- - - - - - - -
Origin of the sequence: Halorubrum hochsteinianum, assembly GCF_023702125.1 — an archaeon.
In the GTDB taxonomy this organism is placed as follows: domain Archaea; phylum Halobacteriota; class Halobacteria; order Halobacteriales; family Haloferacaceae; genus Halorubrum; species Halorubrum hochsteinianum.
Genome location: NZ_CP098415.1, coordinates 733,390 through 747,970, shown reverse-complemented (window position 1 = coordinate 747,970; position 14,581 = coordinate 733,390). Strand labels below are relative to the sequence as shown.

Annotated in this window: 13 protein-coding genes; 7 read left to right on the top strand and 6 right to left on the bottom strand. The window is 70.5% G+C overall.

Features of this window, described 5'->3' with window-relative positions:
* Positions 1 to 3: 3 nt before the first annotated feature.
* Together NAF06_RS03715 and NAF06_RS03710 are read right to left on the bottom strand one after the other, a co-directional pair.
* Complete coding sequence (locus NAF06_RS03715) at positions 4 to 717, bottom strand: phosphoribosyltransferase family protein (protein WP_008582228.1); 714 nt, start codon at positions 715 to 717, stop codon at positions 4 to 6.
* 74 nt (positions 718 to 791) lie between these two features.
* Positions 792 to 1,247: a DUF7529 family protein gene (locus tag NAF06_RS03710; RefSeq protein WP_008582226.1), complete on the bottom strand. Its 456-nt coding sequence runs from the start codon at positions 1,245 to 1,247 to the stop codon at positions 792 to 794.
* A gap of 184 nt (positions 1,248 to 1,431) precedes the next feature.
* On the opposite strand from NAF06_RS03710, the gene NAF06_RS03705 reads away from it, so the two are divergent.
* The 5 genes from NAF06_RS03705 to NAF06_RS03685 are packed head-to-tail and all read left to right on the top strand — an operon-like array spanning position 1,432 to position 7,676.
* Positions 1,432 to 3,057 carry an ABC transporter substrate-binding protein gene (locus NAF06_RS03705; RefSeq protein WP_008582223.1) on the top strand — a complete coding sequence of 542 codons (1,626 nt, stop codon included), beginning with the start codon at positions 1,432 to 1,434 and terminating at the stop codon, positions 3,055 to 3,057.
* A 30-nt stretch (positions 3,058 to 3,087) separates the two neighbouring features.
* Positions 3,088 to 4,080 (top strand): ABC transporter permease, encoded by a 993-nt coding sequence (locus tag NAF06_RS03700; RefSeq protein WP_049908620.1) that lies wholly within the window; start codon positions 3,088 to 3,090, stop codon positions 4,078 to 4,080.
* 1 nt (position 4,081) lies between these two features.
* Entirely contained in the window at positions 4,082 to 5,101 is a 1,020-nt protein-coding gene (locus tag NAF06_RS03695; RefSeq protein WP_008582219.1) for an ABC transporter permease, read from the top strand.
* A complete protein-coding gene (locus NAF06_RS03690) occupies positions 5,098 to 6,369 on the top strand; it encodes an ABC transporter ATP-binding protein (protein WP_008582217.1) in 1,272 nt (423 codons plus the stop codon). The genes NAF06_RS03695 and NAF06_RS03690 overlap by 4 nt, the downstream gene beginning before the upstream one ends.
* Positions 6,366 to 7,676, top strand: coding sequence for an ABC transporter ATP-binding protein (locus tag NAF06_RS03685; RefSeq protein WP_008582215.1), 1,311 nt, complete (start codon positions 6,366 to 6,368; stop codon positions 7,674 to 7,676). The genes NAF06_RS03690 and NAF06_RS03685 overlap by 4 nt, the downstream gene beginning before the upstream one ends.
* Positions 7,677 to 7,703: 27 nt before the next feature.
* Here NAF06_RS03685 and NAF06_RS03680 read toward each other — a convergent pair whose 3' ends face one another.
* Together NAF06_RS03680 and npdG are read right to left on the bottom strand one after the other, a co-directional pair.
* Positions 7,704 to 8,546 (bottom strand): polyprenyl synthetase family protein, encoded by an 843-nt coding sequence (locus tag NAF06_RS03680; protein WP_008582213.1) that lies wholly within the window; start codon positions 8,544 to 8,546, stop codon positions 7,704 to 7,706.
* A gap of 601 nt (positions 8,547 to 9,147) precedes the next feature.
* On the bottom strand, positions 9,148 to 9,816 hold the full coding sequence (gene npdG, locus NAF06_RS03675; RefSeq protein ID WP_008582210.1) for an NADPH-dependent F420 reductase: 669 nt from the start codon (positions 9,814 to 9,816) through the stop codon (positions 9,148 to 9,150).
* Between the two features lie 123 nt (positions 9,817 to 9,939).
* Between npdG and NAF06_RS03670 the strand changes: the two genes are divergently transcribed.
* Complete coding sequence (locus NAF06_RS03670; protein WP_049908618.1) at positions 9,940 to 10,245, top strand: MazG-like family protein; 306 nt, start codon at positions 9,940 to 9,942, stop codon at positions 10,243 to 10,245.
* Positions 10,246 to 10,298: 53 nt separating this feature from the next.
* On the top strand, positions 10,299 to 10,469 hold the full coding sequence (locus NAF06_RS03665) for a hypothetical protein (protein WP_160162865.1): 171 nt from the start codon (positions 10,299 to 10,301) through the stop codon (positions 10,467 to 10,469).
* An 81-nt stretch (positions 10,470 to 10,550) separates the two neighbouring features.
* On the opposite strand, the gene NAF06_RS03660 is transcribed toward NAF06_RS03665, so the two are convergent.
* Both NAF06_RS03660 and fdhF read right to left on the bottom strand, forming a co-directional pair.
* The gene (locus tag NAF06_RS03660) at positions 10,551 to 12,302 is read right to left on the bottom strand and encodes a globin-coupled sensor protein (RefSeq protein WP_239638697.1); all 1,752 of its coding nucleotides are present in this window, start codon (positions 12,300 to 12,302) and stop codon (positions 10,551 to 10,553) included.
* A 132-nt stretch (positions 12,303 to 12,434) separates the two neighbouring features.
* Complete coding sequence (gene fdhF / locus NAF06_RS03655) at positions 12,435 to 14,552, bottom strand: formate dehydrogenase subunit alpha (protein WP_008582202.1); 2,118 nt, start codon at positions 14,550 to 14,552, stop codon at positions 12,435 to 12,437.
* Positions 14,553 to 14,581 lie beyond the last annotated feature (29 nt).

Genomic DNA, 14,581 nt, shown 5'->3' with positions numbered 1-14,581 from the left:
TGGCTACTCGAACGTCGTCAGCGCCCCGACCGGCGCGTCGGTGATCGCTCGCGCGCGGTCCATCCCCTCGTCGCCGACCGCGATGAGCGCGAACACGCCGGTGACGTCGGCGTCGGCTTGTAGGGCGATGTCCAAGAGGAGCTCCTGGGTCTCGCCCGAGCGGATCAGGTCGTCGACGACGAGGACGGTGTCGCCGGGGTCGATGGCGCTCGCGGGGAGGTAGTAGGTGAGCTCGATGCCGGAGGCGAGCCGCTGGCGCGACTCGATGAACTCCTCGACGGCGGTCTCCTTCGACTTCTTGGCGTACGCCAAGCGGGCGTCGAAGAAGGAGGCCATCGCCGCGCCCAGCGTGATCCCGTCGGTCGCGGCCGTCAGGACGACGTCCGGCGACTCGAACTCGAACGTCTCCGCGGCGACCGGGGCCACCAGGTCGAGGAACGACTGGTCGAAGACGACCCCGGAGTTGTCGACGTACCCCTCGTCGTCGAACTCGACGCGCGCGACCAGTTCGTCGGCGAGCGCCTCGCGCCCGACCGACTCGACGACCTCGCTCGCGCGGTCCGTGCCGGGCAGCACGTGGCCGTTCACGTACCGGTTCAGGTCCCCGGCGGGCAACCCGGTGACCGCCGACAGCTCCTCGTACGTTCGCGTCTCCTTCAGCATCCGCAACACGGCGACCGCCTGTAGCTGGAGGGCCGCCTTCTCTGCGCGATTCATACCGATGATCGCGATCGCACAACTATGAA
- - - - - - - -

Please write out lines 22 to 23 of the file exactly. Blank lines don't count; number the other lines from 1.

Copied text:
* Here NAF06_RS03685 and NAF06_RS03680 read toward each other — a convergent pair whose 3' ends face one another.
* Together NAF06_RS03680 and npdG are read right to left on the bottom strand one after the other, a co-directional pair.